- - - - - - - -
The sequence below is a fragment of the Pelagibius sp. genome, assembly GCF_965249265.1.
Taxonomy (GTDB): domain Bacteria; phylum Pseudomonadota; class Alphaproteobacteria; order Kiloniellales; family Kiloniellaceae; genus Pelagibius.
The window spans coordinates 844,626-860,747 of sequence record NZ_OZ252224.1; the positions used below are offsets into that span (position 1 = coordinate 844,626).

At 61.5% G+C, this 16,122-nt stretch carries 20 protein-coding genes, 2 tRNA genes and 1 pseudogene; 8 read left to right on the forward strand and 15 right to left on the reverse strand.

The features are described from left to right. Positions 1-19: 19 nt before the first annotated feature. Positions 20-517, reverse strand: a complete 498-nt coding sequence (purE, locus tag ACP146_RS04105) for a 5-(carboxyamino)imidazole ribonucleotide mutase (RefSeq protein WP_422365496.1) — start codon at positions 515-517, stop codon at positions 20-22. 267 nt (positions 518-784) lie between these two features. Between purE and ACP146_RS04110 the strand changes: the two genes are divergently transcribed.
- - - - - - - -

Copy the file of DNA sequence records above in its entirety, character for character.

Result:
The sequence below is a fragment of the Pelagibius sp. genome, assembly GCF_965249265.1.
Taxonomy (GTDB): domain Bacteria; phylum Pseudomonadota; class Alphaproteobacteria; order Kiloniellales; family Kiloniellaceae; genus Pelagibius.
The window spans coordinates 844,626-860,747 of sequence record NZ_OZ252224.1; the positions used below are offsets into that span (position 1 = coordinate 844,626).

At 61.5% G+C, this 16,122-nt stretch carries 20 protein-coding genes, 2 tRNA genes and 1 pseudogene; 8 read left to right on the forward strand and 15 right to left on the reverse strand.

The features are described from left to right. Positions 1-19: 19 nt before the first annotated feature. Positions 20-517, reverse strand: a complete 498-nt coding sequence (purE, locus tag ACP146_RS04105) for a 5-(carboxyamino)imidazole ribonucleotide mutase (RefSeq protein WP_422365496.1) — start codon at positions 515-517, stop codon at positions 20-22. 267 nt (positions 518-784) lie between these two features. Between purE and ACP146_RS04110 the strand changes: the two genes are divergently transcribed.